We first heard of Brushy Mountain Motorsports Park in a cold winter in Roseau, Minnesota. One of the Polaris test engineers got excited and excited to tell us about this riding park in North Carolina that he had visited the previous fall. He continued to tell stories of one way trails, hill climbs, jumps, mud, dry land, loose rocks, beautiful views. He kept talking about the park.
The opportunity arrives
The first thing I noticed was the nice building at the trailhead. Inside the building there were clean showers and toilets. There was a vending truck parked next to the building to serve hot dogs, hamburgers, and whatever else a weary cyclist might need. On the other side of the building was a place to wash dirty ATVs, a plus in my opinion.
I was greeted by Richard Mull, one of the park’s co-owners and the park’s chief architect. He was happy to show me around.
Time to find out
Mull let me ride one of his own ATVs. It was an old Yamaha Big Bear 400; traveled to Yamaha BearTracker. Together we disappeared into the hills to explore the land nestled in the Brushy Mountains. The first trail we came across turned around a ridge and led to a clearing with a great view of the valley below. Moving on, I was surprised by the amount of elevation change. He first took me on the “beginner” trails to get a feel for the land and its variety. All trails are clearly marked and use a classification system similar to that of snow slopes. A green circle means that the trail is easy and can be covered by beginners. A blue square is for intermediate riders. And the black diamond is only for advanced riders. At the moment, we wander down a green path. The trail was wide and had multiple lines, including those around obstacles.
On the green trails, the hill climbs were gentle and there were several sprouts, most of them marked with blue squares and black diamonds. I hinted that maybe it was time to improve the trail skill level so Mull took me to the more difficult trails. The blue trails were much more difficult than the green trails; they had a lot of steep elevation changes and nice mud holes. Mull said some of the trails retain water for most of the year, while others can dry out. Trails were sticky from the rain the week before so traction was excellent. Even when things are completely dry, Mull said trails deep in the forest retain moisture well. Some of the hill climbs were a bit extreme for the “in between” state, making me wonder what awaited me on a black diamond trail!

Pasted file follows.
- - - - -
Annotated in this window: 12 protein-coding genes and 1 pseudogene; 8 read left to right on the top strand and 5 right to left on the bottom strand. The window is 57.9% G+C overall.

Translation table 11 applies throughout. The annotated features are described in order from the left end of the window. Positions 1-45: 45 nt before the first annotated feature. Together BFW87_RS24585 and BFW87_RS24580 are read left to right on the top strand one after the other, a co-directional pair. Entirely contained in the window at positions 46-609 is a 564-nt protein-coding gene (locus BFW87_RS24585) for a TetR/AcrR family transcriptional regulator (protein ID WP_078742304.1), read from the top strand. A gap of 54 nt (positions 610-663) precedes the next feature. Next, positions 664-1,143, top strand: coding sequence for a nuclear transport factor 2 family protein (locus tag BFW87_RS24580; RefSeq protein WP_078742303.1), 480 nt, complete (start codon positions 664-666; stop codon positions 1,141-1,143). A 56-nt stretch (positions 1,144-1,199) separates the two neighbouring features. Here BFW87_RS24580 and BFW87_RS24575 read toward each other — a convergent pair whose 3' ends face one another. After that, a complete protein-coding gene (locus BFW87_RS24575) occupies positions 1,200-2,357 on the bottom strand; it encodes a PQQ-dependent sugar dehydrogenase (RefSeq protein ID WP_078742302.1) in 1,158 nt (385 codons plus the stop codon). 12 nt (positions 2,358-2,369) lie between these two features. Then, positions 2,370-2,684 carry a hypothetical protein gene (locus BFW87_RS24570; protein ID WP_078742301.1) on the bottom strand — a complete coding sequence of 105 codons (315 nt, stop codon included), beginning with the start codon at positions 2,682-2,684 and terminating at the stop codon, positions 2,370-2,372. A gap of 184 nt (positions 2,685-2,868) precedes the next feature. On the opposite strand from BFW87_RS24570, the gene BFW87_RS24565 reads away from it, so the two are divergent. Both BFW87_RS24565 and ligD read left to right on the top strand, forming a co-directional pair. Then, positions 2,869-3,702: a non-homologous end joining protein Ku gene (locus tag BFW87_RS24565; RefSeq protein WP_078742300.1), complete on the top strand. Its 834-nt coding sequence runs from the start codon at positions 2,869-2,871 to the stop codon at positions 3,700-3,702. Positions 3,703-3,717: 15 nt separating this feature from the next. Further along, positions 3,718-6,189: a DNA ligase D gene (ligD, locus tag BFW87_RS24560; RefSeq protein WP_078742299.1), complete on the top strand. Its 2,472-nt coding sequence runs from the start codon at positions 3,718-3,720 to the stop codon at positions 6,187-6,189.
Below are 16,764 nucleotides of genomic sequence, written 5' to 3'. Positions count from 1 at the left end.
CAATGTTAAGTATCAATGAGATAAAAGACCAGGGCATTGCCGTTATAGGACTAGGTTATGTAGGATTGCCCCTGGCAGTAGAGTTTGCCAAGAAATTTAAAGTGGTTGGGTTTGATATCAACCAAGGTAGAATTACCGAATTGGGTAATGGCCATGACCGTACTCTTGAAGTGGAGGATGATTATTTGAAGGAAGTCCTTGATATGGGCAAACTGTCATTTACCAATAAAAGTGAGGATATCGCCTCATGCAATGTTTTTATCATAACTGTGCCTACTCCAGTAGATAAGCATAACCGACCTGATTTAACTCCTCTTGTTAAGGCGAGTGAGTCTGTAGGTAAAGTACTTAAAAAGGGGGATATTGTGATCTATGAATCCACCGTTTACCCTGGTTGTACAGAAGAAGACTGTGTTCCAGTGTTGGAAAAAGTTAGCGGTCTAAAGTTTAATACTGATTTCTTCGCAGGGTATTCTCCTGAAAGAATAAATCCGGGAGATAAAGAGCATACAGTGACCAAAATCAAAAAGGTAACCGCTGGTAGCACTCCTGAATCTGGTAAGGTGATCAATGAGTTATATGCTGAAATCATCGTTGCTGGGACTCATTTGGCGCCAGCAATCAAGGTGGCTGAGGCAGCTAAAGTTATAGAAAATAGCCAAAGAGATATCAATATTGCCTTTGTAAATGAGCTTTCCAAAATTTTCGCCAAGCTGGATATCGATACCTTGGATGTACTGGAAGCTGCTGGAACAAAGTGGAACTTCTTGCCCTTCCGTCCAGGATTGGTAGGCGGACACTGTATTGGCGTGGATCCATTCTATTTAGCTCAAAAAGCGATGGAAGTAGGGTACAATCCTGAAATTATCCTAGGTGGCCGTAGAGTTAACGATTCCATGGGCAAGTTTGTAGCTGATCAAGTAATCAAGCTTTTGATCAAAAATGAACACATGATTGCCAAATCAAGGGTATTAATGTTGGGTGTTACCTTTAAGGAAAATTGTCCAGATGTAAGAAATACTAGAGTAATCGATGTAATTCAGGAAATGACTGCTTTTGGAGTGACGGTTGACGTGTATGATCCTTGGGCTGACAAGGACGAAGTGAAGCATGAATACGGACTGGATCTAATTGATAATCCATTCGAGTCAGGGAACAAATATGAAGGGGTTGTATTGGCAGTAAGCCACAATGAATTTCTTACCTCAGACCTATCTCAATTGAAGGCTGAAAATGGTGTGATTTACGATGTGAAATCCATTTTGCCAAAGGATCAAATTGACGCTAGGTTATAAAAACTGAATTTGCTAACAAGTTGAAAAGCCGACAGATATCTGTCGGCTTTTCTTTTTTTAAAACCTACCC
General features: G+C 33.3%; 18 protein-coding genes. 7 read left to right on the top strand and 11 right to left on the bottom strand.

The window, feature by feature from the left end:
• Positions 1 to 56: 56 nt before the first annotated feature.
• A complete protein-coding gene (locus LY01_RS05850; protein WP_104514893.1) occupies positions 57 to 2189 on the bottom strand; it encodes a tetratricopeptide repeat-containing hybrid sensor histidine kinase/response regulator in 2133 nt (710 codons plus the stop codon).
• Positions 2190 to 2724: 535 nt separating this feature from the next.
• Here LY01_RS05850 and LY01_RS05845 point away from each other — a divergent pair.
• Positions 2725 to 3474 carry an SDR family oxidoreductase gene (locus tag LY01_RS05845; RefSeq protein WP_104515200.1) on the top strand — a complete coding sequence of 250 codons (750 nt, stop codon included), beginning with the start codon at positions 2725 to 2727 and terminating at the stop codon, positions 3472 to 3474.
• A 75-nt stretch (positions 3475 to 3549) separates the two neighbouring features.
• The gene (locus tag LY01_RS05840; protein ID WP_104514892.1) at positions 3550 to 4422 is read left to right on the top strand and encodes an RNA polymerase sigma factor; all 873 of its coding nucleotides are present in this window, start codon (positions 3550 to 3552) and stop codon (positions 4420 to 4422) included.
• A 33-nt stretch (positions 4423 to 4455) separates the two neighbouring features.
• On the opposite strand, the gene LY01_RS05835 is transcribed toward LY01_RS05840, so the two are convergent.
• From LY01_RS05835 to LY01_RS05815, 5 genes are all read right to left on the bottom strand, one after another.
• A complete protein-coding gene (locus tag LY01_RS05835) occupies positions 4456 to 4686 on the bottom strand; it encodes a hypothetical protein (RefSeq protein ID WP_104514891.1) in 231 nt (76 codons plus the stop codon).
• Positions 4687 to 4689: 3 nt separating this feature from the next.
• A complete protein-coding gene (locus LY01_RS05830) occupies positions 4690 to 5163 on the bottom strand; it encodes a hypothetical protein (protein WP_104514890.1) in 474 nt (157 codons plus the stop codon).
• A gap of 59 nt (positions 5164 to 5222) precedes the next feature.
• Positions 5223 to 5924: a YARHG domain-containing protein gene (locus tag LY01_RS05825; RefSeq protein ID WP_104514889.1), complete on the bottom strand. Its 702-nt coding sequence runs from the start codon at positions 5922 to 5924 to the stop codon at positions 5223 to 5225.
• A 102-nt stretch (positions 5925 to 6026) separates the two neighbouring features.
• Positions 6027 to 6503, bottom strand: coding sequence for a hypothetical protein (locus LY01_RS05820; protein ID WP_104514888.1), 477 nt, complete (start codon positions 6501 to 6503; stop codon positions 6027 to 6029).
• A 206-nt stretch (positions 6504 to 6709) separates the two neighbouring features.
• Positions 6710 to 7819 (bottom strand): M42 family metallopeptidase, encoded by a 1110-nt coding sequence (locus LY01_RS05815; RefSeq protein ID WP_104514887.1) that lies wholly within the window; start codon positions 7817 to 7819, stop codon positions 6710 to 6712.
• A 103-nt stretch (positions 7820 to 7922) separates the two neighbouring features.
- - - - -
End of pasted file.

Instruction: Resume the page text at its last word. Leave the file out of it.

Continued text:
The blue trails were muddier and narrower than the green trails. Much tighter. If you are looking for twists and turns, these are the trails for you. But all things must come to an end, and we had to find at least one black diamond trail. Even on his BearTracker, Mull was happy to traverse the most difficult of trails. I wasn’t kidding, these are black diamond trails indeed. Imagine hill climbs where there is no choice but to finish it. These are the kind of trails that can catch unsuspecting cyclists off guard. Therefore, it is imperative that everyone in your riding group is an advanced cyclist before hitting these ATV trails.
As stated, the trails are marked for difficulty, but they are also numbered. A map shows all the trails and also their difficulty, and the trails are well marked throughout the system. Also, if you need to get back to the main office, most trails have signs directing you so you don’t have to check the map. One thing I did appreciate on the BMMS trails was their one-way nature, so there was no risk of flying around a corner and meeting another rider head-on. This contributes to safety and allowed us to travel at a faster rate than normal.
Mull started this project years ago. The project originally started in an adjacent county, but was derailed when local environmental groups complained to the county board. After problems at a meeting one night, Mull thanked everyone for coming and said he would take their money and idea elsewhere. After searching a bit more, he found another property and started over. Citizens near the second site (near Hickory, North Carolina) were happy to have Mull and his park.
“I started with this because I could ride my bike everywhere as a kid,” says Mull. “Now, I want my children to be able to ride in a good area as well.” He also wanted to give cyclists the trails and facilities that he believes are missing in North Carolina. “There are not many driving areas in North Carolina,” he explains. “And where you ride, the areas are overcrowded with too many cyclists.”
Thus opened BMMS.
If you go, there are some rules you must follow. First, there are the age guidelines. BMMS strictly adheres to the manufacturer’s guidelines for motor sizes. That means that no child under the age of 16 can drive a machine over 90cc. Children 12-16 years old must stay on machines 90cc or less. And those 6 to 11 years old can use machines of 70 cc or less. Safety equipment is also strictly enforced and double riding is not allowed.
Mull is strictly enforcing a sound limit for all machines on the trails. A 99 dB limit applies at 3500 rpm and all mufflers must have a USFS approved spark arrester.
These rules are necessary in this age of litigation. Mull says that to keep the park safe and not expose itself to financially devastating lawsuits, the rules are strictly enforced. He also said that he is not afraid to turn customers away if they don’t follow park rules. In short, call before you go to make sure you are following the rules.
The rules are in place for everyone’s safety and in my opinion they enhance the driving experience because you know everyone is serious about having fun on these beautiful trails.